Two divers have been ordered to pay a total of £63,500 in fines and costs for salvaging items on an ''industrial scale'' from shipwrecks in The Solent, including First World War submarines, according to the Marine and Coastguard Agency (MCA).
David Knight and Edward Huzzey, both from Sandgate, Kent, had previously pleaded guilty to 19 offences between them, contrary to section 236 and section 237 of the Merchant Shipping Act 1995, in relation to the items taken which were worth more than £250,000.
- Norovirus outbreak hits cruise ship
- Onboard Ovation of the Seas in Southampton
- Inspections reveal cockroaches and 'potentially hazardous cheese' on cruise liners
- Southampton Port to take off with new boss
- Celebrities step up to the plate for new cooking show on cruise ship
- Seafaring past of city on display
- Cunard reveals plans for investment in Queen Victoria ship
- PHOTOS: Southampton's cruise ships over the years - part one
Knight was fined £7,000 and Huzzey £6,500 at Southampton Magistrates' Court and they were each ordered to pay £25,000 in costs in what the MCA is calling a ''landmark case''.
An MCA spokesman said: ''Items were taken from shipwrecks off the Kent coast, with the first known objects removed in 2001.
''The shipwrecks targeted included German submarines from the First World War and an unknown 200-year-old wreck carrying English East India Company cargo.
''The items included eight bronze cannons, three propellers from German submarines, lead and tin ingots, along with various other artefacts. It's thought the combined value of the items is more than £250,000.
''The MCA is aware from diary entries that Knight and Huzzey used explosives and sophisticated cutting equipment to free wreck material.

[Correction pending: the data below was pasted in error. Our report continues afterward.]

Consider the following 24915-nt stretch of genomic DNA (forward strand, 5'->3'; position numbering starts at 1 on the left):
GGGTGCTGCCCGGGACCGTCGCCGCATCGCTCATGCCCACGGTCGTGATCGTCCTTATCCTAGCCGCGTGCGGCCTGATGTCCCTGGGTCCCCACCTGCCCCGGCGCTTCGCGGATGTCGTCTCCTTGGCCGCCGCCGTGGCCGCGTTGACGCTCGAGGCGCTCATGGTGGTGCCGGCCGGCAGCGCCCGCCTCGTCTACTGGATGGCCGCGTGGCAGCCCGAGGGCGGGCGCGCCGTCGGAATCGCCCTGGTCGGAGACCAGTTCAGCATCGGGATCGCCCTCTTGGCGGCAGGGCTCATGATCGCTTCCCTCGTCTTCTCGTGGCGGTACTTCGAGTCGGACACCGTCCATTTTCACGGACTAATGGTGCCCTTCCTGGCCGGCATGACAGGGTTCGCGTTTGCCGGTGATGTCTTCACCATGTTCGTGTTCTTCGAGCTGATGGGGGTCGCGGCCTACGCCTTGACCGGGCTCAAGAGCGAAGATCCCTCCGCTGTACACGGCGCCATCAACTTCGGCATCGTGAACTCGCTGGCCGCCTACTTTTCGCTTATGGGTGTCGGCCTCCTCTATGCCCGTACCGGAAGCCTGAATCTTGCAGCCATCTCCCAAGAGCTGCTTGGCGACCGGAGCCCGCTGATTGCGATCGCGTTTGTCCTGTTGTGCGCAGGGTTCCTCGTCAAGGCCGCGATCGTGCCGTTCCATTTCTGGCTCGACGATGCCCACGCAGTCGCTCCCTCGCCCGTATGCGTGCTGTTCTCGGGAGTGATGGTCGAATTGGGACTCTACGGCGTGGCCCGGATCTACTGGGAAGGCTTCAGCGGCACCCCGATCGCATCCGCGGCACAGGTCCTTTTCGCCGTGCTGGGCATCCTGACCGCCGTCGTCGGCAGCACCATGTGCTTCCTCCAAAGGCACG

''It's believed that six of the cannons had been sold on, but in the last fortnight they have been returned to the Maritime and Coastguard Agency (MCA).''
District Judge Anthony Calloway, said: ''The scale of the operation has to be considered to have been on an industrial scale: the resources employed were valuable and substantial, using good quality lifting equipment and explosives.
''Huzzey and Knight are friends and clearly operated in close co-operation to actively scavenge for material from the wrecks they explored.''
Alison Kentuck, the MCA's receiver of wreck, said: ''It is not a case of 'finders keepers'. Our message is clear: all wreck material found within or brought within UK territorial waters must be reported to the receiver of wreck.
''Finders of wreck have 28 days to declare their finds to the Receiver. This case demonstrates what could happen to you if you don't. By reporting wreck material you are giving the rightful owner the opportunity to have their property returned and you may be adding important information to the historic record.
''Legitimate finders are likely to be entitled to a salvage award, but those who don't declare items are breaking the law and could find themselves, just like with this case, facing hefty fines.''
English Heritage has provided expert advice in relation to uncontrolled salvage on submerged archaeological remains and on the handling of the seized artefacts.
Mark Harrison, English Heritage's national policing and crime adviser, said: ''The sentence today sets an important precedent in the fight against uncontrolled salvage by a small criminal minority who have no appreciation for our national maritime heritage.
''Sophisticated techniques and equipment were used by these men to remove valuable artefacts from the seabed.''
Mark Dunkley, English Heritage's maritime archaeologist said: ''English Heritage takes very seriously all cases of heritage crime which robs us of our shared history. However, we recognise that the majority of divers do act responsibly and comply with the laws and regulations relating to historic wreck sites and salvage.''